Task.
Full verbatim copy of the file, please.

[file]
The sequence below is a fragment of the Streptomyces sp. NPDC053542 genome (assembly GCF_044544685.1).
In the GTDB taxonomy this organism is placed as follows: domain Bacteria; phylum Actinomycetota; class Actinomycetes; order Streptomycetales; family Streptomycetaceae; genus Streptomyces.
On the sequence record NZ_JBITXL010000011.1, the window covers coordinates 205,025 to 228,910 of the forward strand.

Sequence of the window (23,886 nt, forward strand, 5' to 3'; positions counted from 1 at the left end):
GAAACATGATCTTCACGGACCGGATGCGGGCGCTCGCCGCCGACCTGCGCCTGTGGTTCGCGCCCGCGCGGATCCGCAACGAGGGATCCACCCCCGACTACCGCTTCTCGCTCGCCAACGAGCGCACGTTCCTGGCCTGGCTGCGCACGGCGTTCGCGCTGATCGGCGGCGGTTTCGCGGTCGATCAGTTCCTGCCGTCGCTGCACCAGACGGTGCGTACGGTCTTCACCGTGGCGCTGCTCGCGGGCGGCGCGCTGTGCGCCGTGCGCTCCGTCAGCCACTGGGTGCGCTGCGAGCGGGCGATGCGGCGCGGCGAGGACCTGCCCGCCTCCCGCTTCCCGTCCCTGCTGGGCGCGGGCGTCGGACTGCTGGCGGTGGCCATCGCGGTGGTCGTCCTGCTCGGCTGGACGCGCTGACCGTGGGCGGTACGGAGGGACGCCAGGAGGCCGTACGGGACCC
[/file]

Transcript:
The sequence below is a fragment of the Streptomyces sp. NPDC053542 genome (assembly GCF_044544685.1).
In the GTDB taxonomy this organism is placed as follows: domain Bacteria; phylum Actinomycetota; class Actinomycetes; order Streptomycetales; family Streptomycetaceae; genus Streptomyces.
On the sequence record NZ_JBITXL010000011.1, the window covers coordinates 205,025 to 228,910 of the forward strand.

Sequence of the window (23,886 nt, forward strand, 5' to 3'; positions counted from 1 at the left end):
GAAACATGATCTTCACGGACCGGATGCGGGCGCTCGCCGCCGACCTGCGCCTGTGGTTCGCGCCCGCGCGGATCCGCAACGAGGGATCCACCCCCGACTACCGCTTCTCGCTCGCCAACGAGCGCACGTTCCTGGCCTGGCTGCGCACGGCGTTCGCGCTGATCGGCGGCGGTTTCGCGGTCGATCAGTTCCTGCCGTCGCTGCACCAGACGGTGCGTACGGTCTTCACCGTGGCGCTGCTCGCGGGCGGCGCGCTGTGCGCCGTGCGCTCCGTCAGCCACTGGGTGCGCTGCGAGCGGGCGATGCGGCGCGGCGAGGACCTGCCCGCCTCCCGCTTCCCGTCCCTGCTGGGCGCGGGCGTCGGACTGCTGGCGGTGGCCATCGCGGTGGTCGTCCTGCTCGGCTGGACGCGCTGACCGTGGGCGGTACGGAGGGACGCCAGGAGGCCGTACGGGACCC